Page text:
The wind is a symbol of God. In Exodus 13:21, God was with the Israelites and led them in a pillar of cloud by day. He made a way for them to cross the Red Sea by sending a strong east wind (Ex 14:21). He was able to divide a great body of water with the wind, and make it safe for an entire nation to cross over. We also see God speaking to Job out of a storm, or whirlwind in Job 38:1-3. Imagine coming face to face with a whirlwind swirling in your face, and out of it, a voice says, “Who is this that darkens my counsel with words without knowledge? Brace yourself like a man; I will question you, and you shall answer me.” Lastly, we see Jesus describe the Holy Spirit in John 3:8, “The wind blows wherever it pleases. You hear its sound, but you cannot tell where it comes from or where it is going. So it is with everyone born of the Spirit.” I pray that the wind of the Holy Spirit may blow here today, and give those who have not yet received him, a new birth.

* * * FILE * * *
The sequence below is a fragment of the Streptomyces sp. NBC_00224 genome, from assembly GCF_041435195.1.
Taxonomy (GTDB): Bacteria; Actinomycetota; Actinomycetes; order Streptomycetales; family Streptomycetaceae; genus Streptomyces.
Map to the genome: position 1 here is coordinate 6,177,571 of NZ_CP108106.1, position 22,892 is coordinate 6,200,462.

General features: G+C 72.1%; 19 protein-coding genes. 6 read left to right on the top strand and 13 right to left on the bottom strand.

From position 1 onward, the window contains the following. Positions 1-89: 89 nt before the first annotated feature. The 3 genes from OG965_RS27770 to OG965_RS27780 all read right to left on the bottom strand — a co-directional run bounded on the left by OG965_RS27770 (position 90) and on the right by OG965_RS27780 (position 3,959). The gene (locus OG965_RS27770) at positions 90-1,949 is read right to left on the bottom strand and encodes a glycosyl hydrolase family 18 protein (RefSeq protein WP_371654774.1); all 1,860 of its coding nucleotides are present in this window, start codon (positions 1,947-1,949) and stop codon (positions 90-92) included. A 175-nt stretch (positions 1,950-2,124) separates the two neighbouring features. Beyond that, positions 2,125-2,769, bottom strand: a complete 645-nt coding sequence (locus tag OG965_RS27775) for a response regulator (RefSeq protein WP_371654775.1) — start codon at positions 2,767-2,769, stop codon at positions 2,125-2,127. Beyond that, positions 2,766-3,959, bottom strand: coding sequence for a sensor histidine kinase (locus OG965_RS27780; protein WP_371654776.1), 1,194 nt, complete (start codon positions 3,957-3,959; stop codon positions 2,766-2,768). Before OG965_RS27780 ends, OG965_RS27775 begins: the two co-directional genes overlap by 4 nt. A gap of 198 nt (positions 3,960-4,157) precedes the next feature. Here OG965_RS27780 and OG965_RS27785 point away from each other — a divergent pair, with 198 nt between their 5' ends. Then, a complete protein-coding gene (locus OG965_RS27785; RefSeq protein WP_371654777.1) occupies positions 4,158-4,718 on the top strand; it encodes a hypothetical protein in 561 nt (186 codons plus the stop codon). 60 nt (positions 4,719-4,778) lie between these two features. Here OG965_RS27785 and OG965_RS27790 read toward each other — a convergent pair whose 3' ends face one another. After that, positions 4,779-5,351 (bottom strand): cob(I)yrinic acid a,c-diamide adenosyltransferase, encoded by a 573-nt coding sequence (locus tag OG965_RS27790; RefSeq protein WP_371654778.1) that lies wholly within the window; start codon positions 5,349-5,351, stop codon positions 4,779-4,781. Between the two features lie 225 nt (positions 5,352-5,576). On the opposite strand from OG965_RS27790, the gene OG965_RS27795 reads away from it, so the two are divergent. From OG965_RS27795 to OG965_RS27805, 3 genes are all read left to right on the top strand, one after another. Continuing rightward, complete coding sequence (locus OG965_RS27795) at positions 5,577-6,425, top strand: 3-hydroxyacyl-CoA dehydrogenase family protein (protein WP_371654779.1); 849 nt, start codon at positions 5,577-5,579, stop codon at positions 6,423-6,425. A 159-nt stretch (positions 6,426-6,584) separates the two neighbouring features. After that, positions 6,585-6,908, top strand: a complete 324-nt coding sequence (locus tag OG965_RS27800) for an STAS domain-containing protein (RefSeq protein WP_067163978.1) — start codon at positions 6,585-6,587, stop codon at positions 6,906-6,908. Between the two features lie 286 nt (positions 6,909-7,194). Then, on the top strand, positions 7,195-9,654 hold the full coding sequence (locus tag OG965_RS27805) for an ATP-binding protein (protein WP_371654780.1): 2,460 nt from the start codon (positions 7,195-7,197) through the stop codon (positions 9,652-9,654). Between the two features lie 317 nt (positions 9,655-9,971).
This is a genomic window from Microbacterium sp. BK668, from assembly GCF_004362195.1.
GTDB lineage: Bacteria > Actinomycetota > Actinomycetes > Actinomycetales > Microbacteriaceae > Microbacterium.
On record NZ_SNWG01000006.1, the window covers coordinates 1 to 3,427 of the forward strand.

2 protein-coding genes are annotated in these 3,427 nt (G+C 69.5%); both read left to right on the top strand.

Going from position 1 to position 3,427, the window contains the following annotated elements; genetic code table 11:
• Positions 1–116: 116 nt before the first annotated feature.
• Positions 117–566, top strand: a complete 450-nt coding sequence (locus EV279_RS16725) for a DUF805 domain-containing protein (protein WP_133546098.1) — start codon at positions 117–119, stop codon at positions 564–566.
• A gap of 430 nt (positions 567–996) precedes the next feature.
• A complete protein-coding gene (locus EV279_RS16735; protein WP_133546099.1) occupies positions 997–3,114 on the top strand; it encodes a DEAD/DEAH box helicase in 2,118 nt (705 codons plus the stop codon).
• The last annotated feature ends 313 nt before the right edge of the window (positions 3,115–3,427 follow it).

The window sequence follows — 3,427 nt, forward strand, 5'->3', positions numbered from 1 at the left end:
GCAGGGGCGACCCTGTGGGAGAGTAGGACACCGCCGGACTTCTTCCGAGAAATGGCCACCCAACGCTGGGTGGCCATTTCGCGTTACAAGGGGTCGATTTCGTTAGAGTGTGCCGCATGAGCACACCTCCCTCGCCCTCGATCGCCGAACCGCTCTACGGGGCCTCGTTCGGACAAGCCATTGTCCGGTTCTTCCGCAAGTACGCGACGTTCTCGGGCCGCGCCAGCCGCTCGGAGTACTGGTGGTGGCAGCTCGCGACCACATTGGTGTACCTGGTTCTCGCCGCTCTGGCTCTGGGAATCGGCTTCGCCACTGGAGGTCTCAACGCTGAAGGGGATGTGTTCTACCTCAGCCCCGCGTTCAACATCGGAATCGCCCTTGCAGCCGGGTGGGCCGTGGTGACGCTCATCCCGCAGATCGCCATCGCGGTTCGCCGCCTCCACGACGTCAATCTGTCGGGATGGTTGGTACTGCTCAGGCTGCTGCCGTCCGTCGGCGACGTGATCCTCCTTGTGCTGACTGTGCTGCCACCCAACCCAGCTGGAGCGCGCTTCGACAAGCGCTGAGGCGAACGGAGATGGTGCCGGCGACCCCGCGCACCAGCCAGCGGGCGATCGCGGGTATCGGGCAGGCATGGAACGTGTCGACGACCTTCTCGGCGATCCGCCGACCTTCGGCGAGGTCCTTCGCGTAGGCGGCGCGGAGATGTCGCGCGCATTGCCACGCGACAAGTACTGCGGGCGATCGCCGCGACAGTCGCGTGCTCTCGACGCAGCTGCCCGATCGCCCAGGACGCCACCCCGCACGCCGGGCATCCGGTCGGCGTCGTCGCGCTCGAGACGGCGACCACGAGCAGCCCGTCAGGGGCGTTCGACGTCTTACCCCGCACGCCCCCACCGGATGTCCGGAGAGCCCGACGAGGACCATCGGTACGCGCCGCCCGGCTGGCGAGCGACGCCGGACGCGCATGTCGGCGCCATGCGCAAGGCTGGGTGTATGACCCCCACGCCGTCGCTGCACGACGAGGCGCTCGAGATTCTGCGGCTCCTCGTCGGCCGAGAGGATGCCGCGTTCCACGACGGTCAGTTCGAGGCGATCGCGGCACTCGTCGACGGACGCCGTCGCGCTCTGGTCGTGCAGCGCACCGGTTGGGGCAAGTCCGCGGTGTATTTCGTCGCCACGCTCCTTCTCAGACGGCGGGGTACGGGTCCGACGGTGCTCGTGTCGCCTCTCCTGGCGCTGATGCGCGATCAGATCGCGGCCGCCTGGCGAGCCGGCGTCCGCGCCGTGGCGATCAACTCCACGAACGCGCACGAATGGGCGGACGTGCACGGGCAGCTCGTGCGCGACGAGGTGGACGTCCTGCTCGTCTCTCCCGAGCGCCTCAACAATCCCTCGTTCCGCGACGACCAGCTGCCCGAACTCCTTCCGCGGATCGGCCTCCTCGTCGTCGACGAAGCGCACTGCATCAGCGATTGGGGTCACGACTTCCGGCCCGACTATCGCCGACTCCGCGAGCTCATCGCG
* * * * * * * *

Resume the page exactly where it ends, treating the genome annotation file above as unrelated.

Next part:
Fire is also a symbol of God. The Lord also appeared to the Israelites as a pillar of fire by night to light their way when they travelled in the dark (Ex 13:21). God appeared to Moses in flames of fire from a burning bush, but it was an odd sight. The bush was on fire, but it did not burn up. Usually fire burns things. Then the Lord called to him from within the bush, “Moses! Moses! (Ex 3:1-4)” In Mal 3:2-3, the Lord is described as a refiner’s fire, who will refine people like gold and silver. When the prophet Isaiah saw the Lord, he said, “Woe to me, I am ruined! For I am a man of unclean lips, and I live among a people of unclean lips, and my eyes have seen the King, the Lord Almighty.” Then an angel flew to him with a live coal in his hand, and touched his mouth. Ouch! Well, it didn’t hurt actually, but the angel said, “See, this has touched your lips; your guilt is taken away and your sin atoned for. (Isa 6:5-7).” Lastly we see in Luke 24, on the road to Emmaus, when the disciples met the risen Jesus and finally recognized him, they said to one another, “Were not our hearts burning within us while he talked with us on the road and opened the Scriptures to us?” Their hearts were burning as they spoke with the Lord. This is evidence of the Holy Spirit’s work. The burning in our hearts when we hear about God are signs of life, and that we have feeling. Our heart burns with guilt when we become aware of our sins, but when we acknowledge our sins, God purifies us with his refining fire. Our hearts may also burn with fervor and heat with a desire to live for the Lord. Just as coals and fire were used to operate the old steam-engine trains, the Lord’s fire can drive us to carry on his work.